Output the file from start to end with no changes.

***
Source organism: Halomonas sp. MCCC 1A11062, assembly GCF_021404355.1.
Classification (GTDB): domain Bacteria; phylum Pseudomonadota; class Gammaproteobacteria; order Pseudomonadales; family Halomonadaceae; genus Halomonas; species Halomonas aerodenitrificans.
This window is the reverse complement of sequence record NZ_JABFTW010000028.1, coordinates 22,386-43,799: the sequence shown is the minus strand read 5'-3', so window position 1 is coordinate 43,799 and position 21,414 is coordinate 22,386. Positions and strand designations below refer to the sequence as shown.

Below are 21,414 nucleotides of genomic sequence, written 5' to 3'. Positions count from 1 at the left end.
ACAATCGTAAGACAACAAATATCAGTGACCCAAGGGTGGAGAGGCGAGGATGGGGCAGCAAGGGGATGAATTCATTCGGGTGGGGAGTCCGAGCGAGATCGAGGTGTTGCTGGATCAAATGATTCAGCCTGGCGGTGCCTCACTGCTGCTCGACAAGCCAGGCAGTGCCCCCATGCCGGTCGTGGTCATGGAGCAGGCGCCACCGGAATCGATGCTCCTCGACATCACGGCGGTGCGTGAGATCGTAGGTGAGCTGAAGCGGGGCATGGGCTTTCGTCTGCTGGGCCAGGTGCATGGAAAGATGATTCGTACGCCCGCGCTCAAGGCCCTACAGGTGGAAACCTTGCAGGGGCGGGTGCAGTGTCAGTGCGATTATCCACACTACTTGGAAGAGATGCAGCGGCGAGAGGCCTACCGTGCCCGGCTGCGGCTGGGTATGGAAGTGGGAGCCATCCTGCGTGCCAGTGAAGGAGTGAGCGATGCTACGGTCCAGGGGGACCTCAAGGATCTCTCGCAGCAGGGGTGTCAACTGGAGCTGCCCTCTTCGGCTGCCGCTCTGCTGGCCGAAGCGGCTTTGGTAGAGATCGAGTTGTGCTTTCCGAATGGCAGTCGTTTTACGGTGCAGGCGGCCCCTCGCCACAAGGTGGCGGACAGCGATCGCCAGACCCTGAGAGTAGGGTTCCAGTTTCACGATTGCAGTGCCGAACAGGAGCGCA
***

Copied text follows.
Source organism: Halomonas sp. MCCC 1A11062, assembly GCF_021404355.1.
Classification (GTDB): domain Bacteria; phylum Pseudomonadota; class Gammaproteobacteria; order Pseudomonadales; family Halomonadaceae; genus Halomonas; species Halomonas aerodenitrificans.
This window is the reverse complement of sequence record NZ_JABFTW010000028.1, coordinates 22,386-43,799: the sequence shown is the minus strand read 5'-3', so window position 1 is coordinate 43,799 and position 21,414 is coordinate 22,386. Positions and strand designations below refer to the sequence as shown.

Below are 21,414 nucleotides of genomic sequence, written 5' to 3'. Positions count from 1 at the left end.
ACAATCGTAAGACAACAAATATCAGTGACCCAAGGGTGGAGAGGCGAGGATGGGGCAGCAAGGGGATGAATTCATTCGGGTGGGGAGTCCGAGCGAGATCGAGGTGTTGCTGGATCAAATGATTCAGCCTGGCGGTGCCTCACTGCTGCTCGACAAGCCAGGCAGTGCCCCCATGCCGGTCGTGGTCATGGAGCAGGCGCCACCGGAATCGATGCTCCTCGACATCACGGCGGTGCGTGAGATCGTAGGTGAGCTGAAGCGGGGCATGGGCTTTCGTCTGCTGGGCCAGGTGCATGGAAAGATGATTCGTACGCCCGCGCTCAAGGCCCTACAGGTGGAAACCTTGCAGGGGCGGGTGCAGTGTCAGTGCGATTATCCACACTACTTGGAAGAGATGCAGCGGCGAGAGGCCTACCGTGCCCGGCTGCGGCTGGGTATGGAAGTGGGAGCCATCCTGCGTGCCAGTGAAGGAGTGAGCGATGCTACGGTCCAGGGGGACCTCAAGGATCTCTCGCAGCAGGGGTGTCAACTGGAGCTGCCCTCTTCGGCTGCCGCTCTGCTGGCCGAAGCGGCTTTGGTAGAGATCGAGTTGTGCTTTCCGAATGGCAGTCGTTTTACGGTGCAGGCGGCCCCTCGCCACAAGGTGGCGGACAGCGATCGCCAGACCCTGAGAGTAGGGTTCCAGTTTCACGATTGCAGTGCCGAACAGGAGCGCA